I’d say a modder has the right to ask, but not much more than that.

    A modder might follow a process not unlike what a real game goes through, releasing tidbits of information at a time and choosing the screenshots, videos or any promotional work to be displayed carefully until the time of release. But once that time arrives, those “secrets”, so to speak, are a download and noclip + flyaround away from anyone in the planet. Once it’s out, it’s out. People will decide what they think of it, what aspects to comment on, what tone to do that in, and what screenshots/videos to support all of that.
    In a sense, the Moddb (or TWHL, Snarkpit etc) page that the modder releases their work in, is the official one, just the same as games and movies have their own. The rest is press and fan-based sites over which they really don’t have any control. Not just about what is shown but how it’s shown and spoken about.
    I do agree that posting malicious media (say, someone deciding to post fullbright screenshots of your level or only the bugs) would drive me to ask them to change that, but it woudn’t be my “right”.
    In the end, what is at stake with a mod is not economical, and people will know the truth about the mod once they play it via other sites etc. I don’t think even the worst case scenario would be that much of a problem.

    1. Zekiran

      The flip side of the argument that “there are mean people who post bugs” thing is the ‘know the reviewer’s habits’ angle.

      If a guy’s going to go around to mods or maps and show only their ‘bad side’ that’s what one would *expect* to see from that player, and as such both their viewers/readers as well as the mod makers have to be prepared for that. ‘Oh I didn’t test it on hard because I didn’t have the time, but thanks for showing how brutal / easy it was, maybe I’ll go back and change that’. ‘No one else in playing has had that bug, maybe your computer’s running something that has messed with the settings.’ There are plenty of ways to work *with* even an asshat that chooses to run toward the flaws instead of the glorious good stuff.

      They have their place, in other words – though fairly, if they do it right, critique is welcome for most artistic pursuits, when handled properly. As a player, I’d be far less likely to put any weight on those ‘negative reviews’ when all they do is bash or use tactics that don’t follow a normal play through. “When I tried to break the game, it broke!! lol it’s bad!” isn’t representative of anything in my mind, but “it had flaws like gaps in the geometry and a lot of optimization should have been done” certainly IS a more quality critique.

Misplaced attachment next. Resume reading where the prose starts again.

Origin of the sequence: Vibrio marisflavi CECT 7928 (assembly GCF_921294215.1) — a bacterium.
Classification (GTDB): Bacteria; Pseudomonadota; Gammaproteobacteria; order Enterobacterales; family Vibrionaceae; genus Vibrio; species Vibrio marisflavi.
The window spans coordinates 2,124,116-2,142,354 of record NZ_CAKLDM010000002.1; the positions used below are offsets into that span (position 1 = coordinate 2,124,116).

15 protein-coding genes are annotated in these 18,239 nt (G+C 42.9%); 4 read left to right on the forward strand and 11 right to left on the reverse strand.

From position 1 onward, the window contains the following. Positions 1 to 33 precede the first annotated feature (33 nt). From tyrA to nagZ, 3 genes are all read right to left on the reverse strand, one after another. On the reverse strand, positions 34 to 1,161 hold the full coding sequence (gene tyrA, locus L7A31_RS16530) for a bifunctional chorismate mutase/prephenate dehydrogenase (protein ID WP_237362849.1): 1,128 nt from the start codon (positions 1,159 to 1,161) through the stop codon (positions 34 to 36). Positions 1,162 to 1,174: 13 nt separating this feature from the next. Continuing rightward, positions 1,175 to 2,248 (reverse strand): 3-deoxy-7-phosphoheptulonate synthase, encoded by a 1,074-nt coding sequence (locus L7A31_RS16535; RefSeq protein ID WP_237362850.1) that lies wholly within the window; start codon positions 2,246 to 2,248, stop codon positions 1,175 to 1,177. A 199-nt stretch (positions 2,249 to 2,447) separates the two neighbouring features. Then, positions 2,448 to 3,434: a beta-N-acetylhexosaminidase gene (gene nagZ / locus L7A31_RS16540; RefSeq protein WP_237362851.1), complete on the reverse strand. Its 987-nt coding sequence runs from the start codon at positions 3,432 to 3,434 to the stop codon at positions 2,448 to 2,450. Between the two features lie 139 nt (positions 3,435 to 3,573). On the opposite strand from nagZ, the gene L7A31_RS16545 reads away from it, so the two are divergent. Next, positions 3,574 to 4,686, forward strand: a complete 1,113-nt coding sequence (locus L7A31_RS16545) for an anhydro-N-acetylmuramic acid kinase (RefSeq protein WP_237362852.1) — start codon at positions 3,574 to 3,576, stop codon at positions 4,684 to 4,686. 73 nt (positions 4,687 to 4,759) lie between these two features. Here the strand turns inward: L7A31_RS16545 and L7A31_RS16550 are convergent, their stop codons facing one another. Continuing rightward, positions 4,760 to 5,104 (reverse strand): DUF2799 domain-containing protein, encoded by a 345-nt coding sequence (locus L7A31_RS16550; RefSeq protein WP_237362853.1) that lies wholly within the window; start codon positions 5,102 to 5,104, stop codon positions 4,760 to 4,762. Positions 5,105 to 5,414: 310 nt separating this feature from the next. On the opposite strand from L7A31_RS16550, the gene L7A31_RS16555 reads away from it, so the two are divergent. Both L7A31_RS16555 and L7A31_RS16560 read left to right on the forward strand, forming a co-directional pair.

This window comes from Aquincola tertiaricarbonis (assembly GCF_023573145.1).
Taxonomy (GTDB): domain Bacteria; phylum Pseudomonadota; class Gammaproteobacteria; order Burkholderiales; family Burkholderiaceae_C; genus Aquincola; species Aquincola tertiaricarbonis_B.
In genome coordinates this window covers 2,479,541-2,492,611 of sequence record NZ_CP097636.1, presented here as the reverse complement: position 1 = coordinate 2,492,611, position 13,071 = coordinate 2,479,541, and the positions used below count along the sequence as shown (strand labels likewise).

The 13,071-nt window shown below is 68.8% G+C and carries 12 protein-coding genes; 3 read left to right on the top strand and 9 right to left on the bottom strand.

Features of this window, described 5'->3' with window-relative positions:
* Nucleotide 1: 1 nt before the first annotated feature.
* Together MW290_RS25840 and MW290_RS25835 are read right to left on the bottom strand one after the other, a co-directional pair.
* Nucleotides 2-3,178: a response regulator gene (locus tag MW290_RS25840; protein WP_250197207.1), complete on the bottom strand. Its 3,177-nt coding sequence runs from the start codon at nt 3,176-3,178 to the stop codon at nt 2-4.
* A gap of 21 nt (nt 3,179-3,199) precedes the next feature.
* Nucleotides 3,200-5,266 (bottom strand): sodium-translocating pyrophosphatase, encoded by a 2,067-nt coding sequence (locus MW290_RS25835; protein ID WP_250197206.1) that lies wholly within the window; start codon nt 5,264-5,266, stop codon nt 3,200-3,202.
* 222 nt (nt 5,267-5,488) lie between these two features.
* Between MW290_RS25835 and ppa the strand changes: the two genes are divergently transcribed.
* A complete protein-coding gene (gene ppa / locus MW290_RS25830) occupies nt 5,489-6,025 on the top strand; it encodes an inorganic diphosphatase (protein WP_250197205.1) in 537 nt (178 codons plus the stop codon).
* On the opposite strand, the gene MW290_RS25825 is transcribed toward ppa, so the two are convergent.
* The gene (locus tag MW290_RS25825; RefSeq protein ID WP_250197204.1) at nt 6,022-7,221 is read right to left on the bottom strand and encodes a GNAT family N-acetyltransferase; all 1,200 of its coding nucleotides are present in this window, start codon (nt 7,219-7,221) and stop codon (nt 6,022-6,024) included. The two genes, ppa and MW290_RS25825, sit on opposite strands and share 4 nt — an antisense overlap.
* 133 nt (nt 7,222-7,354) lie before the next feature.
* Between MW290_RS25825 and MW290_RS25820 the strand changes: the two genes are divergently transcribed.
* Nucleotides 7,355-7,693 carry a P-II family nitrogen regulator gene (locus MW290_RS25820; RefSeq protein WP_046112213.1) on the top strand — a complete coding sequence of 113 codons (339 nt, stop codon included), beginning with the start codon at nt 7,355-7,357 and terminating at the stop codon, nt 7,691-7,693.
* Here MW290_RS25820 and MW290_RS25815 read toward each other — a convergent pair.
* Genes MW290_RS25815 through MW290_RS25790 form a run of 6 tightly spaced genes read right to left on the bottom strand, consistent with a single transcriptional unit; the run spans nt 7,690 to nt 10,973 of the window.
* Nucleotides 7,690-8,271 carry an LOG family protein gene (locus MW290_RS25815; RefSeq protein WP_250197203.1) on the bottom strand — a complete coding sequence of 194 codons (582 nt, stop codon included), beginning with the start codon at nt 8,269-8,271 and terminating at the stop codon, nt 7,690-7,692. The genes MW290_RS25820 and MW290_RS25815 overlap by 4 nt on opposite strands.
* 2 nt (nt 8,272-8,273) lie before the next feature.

Knowing the method of that specific critic, obviously, is the key to not having to defend the mod from them. Some people are going to do that regardless – I say let them, the people who would ‘trust’ their word about a mod are the same ones who give one word reviews or yell ‘that sucks’ but won’t elaborate. When there’s valid criticism to be had, in my mind, a modder *should* pay attention to it. When they’re just spouting nonsense and insults, there’s no reason to even give them a pageview.

      1. Kasperg

        You are right on all points.
        The situation I was putting as an example (never actually seen it happen) would be someone taking a lot of screenshots/videos of only the terrible stuff, giving an overall image of the content that while not necessarily depicting anything false (if the screenshots are taken in regular game time), wouldn’t be representative of the overall quality of the content in question.

        It would be something extremely easy to do, by the way. One could even make a review of Half-life 2 posting only images taken in the level-change hallways (blandest and blockiest parts of the game by far) and of the numerous warped textures and sloppy UV mapping of the oldest props and would be painting a very different overall picture of the masterpiece we all know.

  20. p2k

    It is always good to ask the author of the mod. It’s fair.
    Always remember with all the consequences – if you are making walkthrough video from singleplayer mod – you are making a full spoiler! Perhaps what really happens after that – nobody will play that mod… because they watched it. And I thought that mod-makers do mods for players… not for sheeps (spectators,watchers,etc).

    I understand only these exceptions: multiplayer maps, or very old single-player mods, which you cannot play on modern HW/OS or have a compatibility issue.

    1. Zekiran

      But ‘it’s a spoiler’ also applies to every movie, game, story, or product out there. People know it’s a spoiler if they haven’t played it yet. Why would a mod be any different once it’s released, than any game?

      If Phillip didn’t put screenshots or information in here about any of these, me coming on to play them sometimes 10+ years after they were released, they’re *still spoilers* if you haven’t played it yet.

      1. Well, maybe you want a “blind sample” to start with.

        For example, I’ve never been fond of how Phillip posts playthroughs of the Villes before posting the mod itself. While it’s certainly up to the player whether or not they want to spoil everything before playing it, the modder doesn’t know who has or who hasn’t unless the reviewer says as much. And most do, honestly. But maybe you’d prefer it if those same people would have provided a blind impression and could have seen their reaction.

        Not saying it’s right, just playing devil’s advocate here.

  21. SPY

    Its all already said, still, as a modder i would like to comment still.
    I do agree with that when you put a screen/movie or info out there then you
    can’t ask for control anymore over it. When you place something on the net
    then you may suspect that people will use it in any way. So, to ask then to
    not cover it, is a bit silly. Even more so as you said Phillip, when other can
    cover it on there sites and or youtube channels.